The governance of Britain
9 July, 2007

Chris Leslie
Westminster and Whitehall World

To paraphrase a former Prime Minister, this is not the time for soundbites, but perhaps the hand of history is on our shoulder. Constitutional reform, so long seen as the obsession for ‘hobbyists’ like myself, is suddenly a major political issue and one on which the new Prime Minister chose to make his first Commons statement. His expansive Green Paper, “The Governance of Britain” should act as a catalyst for debate not only on how Parliament functions but in what kind of democracy we want to live. It creates a rare opportunity for us all to take a clear view of how we are governed and, more importantly, put us on a clear path towards greater decentralisation.

“Governing differently” is a theme I think Gordon Brown will warm to over the coming months, which is positive for those of us who argue for greater devolution and localism. There is a serious imbalance of power between Westminster and the rest of the country, and a clever constitutional redesign would be one which recognised the limits of Parliament’s reach, which empowered locally representative bodies to take more responsibility and which fostered local creativity rather than stifling it. The new proposed concordat between local and national government should also think about opportunities to democratise some of the local and regional quangos currently set up as virtual colonial outposts of Whitehall. A strong start would be to think through and pilot a more democratic governance of local PCTs and Police Authorities too.

However this must also include financial delegation and not just symbolic reforms. The concordat could be a promising step forward, as long as it tackles the fundamental financial imbalance-of-power which still leaves councils with an unhealthy grant dependency culture. Local and national government must become true partners, rather than ‘big brother and little brother’, with a stronger say in national decision-making, including perhaps through a reformed House of Lords. The new concordat could also extend democratic oversight over other local public services, including to health and criminal justice, in a move that would give wider powers to local residents.”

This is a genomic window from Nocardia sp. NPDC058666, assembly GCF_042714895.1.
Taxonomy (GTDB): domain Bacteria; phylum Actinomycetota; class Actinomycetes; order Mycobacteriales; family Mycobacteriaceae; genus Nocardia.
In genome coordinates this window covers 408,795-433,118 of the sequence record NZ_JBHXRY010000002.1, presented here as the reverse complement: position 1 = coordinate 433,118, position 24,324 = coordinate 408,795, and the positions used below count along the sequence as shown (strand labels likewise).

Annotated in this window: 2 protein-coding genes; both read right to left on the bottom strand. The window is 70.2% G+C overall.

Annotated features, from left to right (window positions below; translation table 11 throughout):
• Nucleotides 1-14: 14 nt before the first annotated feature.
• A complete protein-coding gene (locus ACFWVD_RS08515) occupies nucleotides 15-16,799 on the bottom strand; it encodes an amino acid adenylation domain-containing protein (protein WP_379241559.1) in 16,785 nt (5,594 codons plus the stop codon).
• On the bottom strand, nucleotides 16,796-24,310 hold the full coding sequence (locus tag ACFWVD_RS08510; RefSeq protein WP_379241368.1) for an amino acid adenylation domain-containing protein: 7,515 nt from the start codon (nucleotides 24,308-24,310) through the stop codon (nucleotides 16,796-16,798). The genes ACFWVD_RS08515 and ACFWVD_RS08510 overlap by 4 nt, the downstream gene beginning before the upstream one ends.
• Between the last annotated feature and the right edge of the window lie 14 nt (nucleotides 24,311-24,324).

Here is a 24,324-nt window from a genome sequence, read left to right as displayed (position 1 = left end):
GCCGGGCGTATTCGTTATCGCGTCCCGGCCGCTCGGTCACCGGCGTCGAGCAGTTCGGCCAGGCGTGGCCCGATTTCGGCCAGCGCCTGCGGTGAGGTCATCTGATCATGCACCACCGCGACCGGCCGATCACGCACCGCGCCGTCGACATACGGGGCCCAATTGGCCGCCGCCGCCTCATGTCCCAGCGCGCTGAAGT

Devolution in England remains unfinished business, so the introduction of Regional Ministers and propositions for Regional Select Committees and a Question Time arrangement for each region will be a major boost for communities in all corners of the country. The question of regional governance increasingly resembles a baby that needs changing: everyone knows it requires attention but no one wants to deal with it! However as the Prime Minister faces more vocal criticism over a perceived imbalance of power in Britain, something that I believe will be personified in increasing opposition calls for ‘English votes for English issues’, cracking the regions conundrum will be crucial.

At the New Local Government Network, in the past year, we have proposed a variety of solutions that may answer the infamous ‘West Lothian Question’ by giving a stronger voice to local and national representatives in each English region, providing each part of England with an ability to make decisions over infrastructure investment, with radical improvements in their leadership and accountability. There now must be matching reforms to give local government leaders a stronger stake in the management and scrutiny of regional bodies and regional decision-making.

The Regional Ministers initiative, alongside the regional select committees and question times, is a positive advance for English devolution, and will make a difference to parts of the country not currently heard as much as they deserve. If England’s regions are to enjoy greater prosperity and economic growth in the years to come, local authorities and national leaders must come together to fight for the major investment and infrastructure needed in every city and community in the country. However it is important that local council leaders are also brought into the new Regional Select Committee membership, alongside MPs, so that both ‘poles’ in our constitution – national and local – share in the scrutiny and management role.

Gordon Brown is right to caution that this first wave of reform will not solve all constitutional issues overnight. Greater challenges remain, including the thorny issue of reform to Whitehall. I would certainly like to the see the forthcoming Comprehensive Spending Review (CSR07) tackling this head-on. Thinking optimistically, CSR07 could be the moment when the day to day temptations to grab the levers of command and control are superseded by the wise devolution of power from Whitehall, which cannot possibly gather together management data and local knowledge needed to govern micro-policy decisions. The CSR is the key moment determining whether this will happen.

The Prime Minister’s reforms have so far been well received by Parliamentarians and commentators – including support from Tony Benn, which is a rare feat for a Prime Minister – and as a former Constitutional Affairs Minister, I am very pleased that we will finally be able to have such a wide-ranging discussion on how we are governed. If we are truly in a new era of politics, this could lead the way to a new era of devolution too. This should be our focus and our ambition.